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Working to Stay Afloat, Marina Aims to Avoid Becoming Latest RNAi Drug Disappearing Act

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With Marina Biotech's back against the wall, the RNAi drugs field may soon see the departure of its third player this year, following the bankruptcy of Traversa Therapeutics and the acquisition of Tacere Therapeutics by Benitec Biopharma.

Marina has been under severe financial strain for nearly a year, prompting it to shut down all its day-to-day activities in June (GSN 6/7/2012). Earlier this month, the company disclosed that it only has enough funds to carry it to the end of the month and may be forced to cease operations (see related story, this issue).

Marina's possible shutdown comes on the heels of news that Benitec is buying Tacere, a company that had been founded by former Benitec executives, along with its preclinical hepatitis C virus therapy (GSN 10/11/12). Tacere had been primarily focused on advancing the HCV drug through a partnership with Pfizer, but that relationship was ended when Pfizer decided to end its in-house involvement in oligonucleotide therapeutics early last year.

A Benitec official this week confirmed that the company would be maintaining Tacere, but that all of its employees have left expect Tacere's director of research and development, David Suhy, who has become Benitec's new senior vice president of R&D.

And, as exclusively reported by Gene Silencing News, Traversa filed for bankruptcy this year after it was unable to generate sufficient financing, with portions of its technologies sold off to former employees (GSN 5/31/2012).

Though this quick succession of exits from the field is uncommon, the RNAi space has experienced a number of other disappearing acts over the past decade.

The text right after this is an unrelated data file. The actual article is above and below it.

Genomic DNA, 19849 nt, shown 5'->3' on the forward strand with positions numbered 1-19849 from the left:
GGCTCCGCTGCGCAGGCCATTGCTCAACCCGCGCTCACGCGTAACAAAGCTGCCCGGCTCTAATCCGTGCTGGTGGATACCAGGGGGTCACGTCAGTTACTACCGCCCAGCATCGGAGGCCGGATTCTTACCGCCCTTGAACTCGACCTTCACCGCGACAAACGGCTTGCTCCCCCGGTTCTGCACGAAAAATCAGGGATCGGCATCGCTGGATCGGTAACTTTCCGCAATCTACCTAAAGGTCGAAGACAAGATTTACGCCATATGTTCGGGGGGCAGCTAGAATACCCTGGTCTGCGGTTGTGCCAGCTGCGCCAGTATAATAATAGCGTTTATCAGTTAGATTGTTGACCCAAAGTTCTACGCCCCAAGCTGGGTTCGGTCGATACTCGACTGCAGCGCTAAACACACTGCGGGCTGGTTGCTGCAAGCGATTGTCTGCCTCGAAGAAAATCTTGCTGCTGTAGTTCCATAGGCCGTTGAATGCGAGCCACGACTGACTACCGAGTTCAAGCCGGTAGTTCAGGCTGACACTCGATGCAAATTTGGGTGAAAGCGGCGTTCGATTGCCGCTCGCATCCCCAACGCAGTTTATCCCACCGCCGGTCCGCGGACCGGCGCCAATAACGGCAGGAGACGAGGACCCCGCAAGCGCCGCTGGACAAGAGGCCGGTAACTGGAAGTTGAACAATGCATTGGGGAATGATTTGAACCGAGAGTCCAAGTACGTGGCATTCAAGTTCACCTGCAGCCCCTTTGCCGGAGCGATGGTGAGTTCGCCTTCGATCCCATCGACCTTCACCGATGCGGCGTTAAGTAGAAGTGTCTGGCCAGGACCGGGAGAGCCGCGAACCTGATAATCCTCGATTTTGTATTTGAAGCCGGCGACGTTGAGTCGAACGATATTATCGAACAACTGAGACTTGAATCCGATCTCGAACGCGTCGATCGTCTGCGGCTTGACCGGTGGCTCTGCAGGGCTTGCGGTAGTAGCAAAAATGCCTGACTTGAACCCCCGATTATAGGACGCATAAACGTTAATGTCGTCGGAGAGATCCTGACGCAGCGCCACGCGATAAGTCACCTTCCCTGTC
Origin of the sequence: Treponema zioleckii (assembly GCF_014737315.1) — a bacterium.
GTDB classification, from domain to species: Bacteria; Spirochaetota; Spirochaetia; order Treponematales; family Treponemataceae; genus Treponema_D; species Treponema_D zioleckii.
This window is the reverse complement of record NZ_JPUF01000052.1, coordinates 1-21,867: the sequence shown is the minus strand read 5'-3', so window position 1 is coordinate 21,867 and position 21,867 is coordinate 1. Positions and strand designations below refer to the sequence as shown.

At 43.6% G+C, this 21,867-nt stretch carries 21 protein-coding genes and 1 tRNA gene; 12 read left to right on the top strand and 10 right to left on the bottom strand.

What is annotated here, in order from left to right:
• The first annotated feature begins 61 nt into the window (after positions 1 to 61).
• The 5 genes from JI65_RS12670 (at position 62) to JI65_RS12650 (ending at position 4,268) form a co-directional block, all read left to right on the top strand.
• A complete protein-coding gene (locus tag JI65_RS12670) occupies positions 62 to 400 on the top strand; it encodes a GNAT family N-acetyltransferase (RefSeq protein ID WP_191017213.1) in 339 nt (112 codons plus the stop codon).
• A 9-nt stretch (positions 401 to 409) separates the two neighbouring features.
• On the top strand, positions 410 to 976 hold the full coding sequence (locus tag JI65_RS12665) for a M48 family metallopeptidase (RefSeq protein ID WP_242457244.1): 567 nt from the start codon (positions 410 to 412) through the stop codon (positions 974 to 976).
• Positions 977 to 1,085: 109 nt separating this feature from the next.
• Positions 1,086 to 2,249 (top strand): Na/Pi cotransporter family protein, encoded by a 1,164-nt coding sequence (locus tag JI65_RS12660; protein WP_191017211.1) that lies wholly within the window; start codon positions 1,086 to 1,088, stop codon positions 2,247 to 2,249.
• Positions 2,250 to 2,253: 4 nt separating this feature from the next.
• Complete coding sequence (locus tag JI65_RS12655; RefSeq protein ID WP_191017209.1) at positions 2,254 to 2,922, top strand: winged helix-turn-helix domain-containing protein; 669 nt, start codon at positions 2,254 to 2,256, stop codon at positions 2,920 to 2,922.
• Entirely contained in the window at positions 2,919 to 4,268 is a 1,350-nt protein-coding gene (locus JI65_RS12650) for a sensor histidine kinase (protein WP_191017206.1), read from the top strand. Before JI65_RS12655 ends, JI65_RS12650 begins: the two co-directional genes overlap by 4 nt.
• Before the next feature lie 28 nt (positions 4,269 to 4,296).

The most successful is undoubtedly Sirna Therapeutics, which was once the field's top player alongside Alnylam Pharmaceuticals, but in early 2007 sold itself to Merck for $1.1 billion (GSN 1/4/2007). Though Sirna remained a subsidiary of Merck, about a year ago the big pharma subsumed the RNAi drug shop (GSN 8/5/2011).

Acuity Pharmaceuticals remains just a footnote in RNAi drug history as the first company to develop a phase III siRNA drug, having merged with two other companies, including a publicly traded shell corporation, to become Opko Health in 2007 (GSN 3/29/2007).

Today's Opko bears little resemblance to Acuity, with an entirely different management and a focus that includes ostensibly no RNAi activities.

Two other early RNAi drug players, Atugen and Intradigm, also no longer exist after both being acquired by Silence Therapeutics. In 2005, Atugen was bought for $7.5 million by British biotech SR Pharma, which later changed to Silence. Four years later, Silence bought Intradigm (GSN 12/17/2009), though it recently closed down Intradigm's California operations to cut costs.

Cequent Pharmaceuticals is also gone from the ranks of RNAi drug developers after it was acquired by Marina in 2010, largely for its transkingdom RNAi technology, which uses attenuated Escherichia coli to transcribe therapeutic shRNAs and gave rise to Marina's sole clinical candidate, the familial adenomatous polyposis treatment CEQ508 (GSN 4/1/2010).

Not all changes to the RNAi therapeutics firm roster have been voluntary, however.

Former expressed RNAi high flier Nucleonics was forced to shut down after failing to secure necessary capital. A lawsuit between the company's founders and management later revealed that the funding woes were prompted by allegations of scientific misconduct (GSN 11/6/2008).

New Zealand's Genesis Research and Development, meantime, has been maintaining virtually no RNAi drug-development operations after failing to generate compelling enough data from its preclinical single-stranded RNAi programs to woo investors (GSN 5/6/2010).

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